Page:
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Do Our Bodies Change With the Seasons?

03/25/2016, 5:00am PDT
By Kelvin Cech

 

Last week I was trudging along a soggy mountain trail with my dogs. They were miserable, I was miserable, the entire planet was miserable. 

Skip ahead to this week and we’re all trotting along without a trace of hitch in our giddyups as the late evening sun pours down on the same trail. 

Same time, same place, different attitude. Could it all be owed simply to the chemistry of our bodies?

Before we answer that, let’s take a look at some of the factors affecting life in the lower mainland as spring takes hold.

1. Hockey is done: this means that a lot of people in our inner circle are feeling a sense of accomplishment and relief that inevitably accompanies the completion of another hockey season. The result? MOAR HAPPINESS.

2. Spring sports are starting up: this means that there’s a new sense of anticipation and excitement on your local airwaves. The conversation switching from winter sports to something completely new (and normally less stressful) has a larger impact than you might think. So embrace it!

3. Kids go outside: I’m not a parent so I don’t know what it’s like to have a child or three asking for money or food or money for food every ten minutes. I can imagine it gets a little salty at times, so it must be a relief when the days warm up and the rain stops and the kids go outside to do…whatever.

Science of the Seasons

Let’s back up a few months. Autumn brings the beginning of hockey, school, and the long, dark, and rainy nights we’ll simply never get used to. The darkness is more than a simple nuisance, however. Melatonin is an enzyme your brain releases during the night to essentially turn your body off. When the nights are longer and it’s darker, melatonin works over-time to shut you down. Hey, it’s just doing its job.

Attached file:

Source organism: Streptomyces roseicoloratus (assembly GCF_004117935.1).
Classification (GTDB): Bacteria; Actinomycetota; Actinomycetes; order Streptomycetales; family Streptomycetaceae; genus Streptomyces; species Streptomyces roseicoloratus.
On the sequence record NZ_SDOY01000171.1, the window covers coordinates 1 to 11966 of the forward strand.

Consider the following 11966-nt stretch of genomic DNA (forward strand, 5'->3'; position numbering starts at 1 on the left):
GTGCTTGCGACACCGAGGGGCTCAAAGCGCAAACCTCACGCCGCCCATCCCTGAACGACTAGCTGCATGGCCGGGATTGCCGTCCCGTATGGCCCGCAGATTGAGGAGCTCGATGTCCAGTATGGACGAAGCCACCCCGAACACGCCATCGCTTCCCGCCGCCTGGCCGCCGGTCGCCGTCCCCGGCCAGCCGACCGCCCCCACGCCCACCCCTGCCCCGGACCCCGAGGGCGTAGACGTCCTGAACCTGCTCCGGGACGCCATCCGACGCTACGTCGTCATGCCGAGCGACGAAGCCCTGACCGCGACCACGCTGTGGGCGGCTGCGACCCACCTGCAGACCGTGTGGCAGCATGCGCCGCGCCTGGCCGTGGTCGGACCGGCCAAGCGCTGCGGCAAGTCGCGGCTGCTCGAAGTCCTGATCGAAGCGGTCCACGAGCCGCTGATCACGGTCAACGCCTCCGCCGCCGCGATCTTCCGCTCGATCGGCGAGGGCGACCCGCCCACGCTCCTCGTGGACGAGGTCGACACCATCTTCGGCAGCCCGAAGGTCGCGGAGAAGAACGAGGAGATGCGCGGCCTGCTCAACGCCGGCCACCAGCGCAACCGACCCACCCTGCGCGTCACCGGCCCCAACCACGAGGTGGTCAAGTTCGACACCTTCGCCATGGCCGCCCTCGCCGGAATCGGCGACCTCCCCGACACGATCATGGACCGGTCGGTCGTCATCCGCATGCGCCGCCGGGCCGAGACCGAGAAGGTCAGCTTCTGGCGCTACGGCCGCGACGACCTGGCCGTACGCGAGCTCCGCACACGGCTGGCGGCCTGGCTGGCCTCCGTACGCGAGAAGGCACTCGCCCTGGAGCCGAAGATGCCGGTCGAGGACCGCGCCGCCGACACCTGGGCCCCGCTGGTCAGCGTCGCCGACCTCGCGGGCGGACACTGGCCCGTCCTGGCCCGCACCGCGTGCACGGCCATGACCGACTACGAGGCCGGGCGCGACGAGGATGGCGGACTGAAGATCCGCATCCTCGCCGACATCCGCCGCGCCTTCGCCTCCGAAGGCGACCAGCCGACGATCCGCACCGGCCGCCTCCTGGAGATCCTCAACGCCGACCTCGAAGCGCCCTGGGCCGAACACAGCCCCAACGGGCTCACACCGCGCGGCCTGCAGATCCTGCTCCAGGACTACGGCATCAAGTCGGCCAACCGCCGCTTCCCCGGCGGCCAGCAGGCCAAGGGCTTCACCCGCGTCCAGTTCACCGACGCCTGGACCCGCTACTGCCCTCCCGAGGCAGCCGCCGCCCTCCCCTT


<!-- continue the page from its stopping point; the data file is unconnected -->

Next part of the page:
So as the days grow longer, the natural light goes to work and budges melatonin out of the way by limiting its production. This is an oversimplification of a complex process (I worked for a mattress company awhile back), but it’s accurate to say that nature is doing all it can to help you wake up from a long winter’s hibernation. 

“Sweet lovers love the spring.”

  • William Shakespeare

That’s right, I just quoted William Shakespeare on your local hockey, tennis, swimming and fitness blog. 

What Does It All Mean?

There’s a point to all this, I swear. 

Winter is a marathon. It’s downright hard to overcome not only the darkness and the rain, but all the unique issues that we have to deal with during the school year and the hockey season. 

And it will all happen again. 

Unless your kids are finished with hockey or graduating from high school, you’re going to be faced with new challenges in a few months. 

So go outside! Try a new sport! You, I mean, the parents - go do something for you this spring. Join a rec soccer league. Go to the gym more often. Try tennis for the first time or just get way better at tennis. 
Spring has sprung, and there’s no better time to open the curtains to a brand new world that’s just waiting for you to make an impact.

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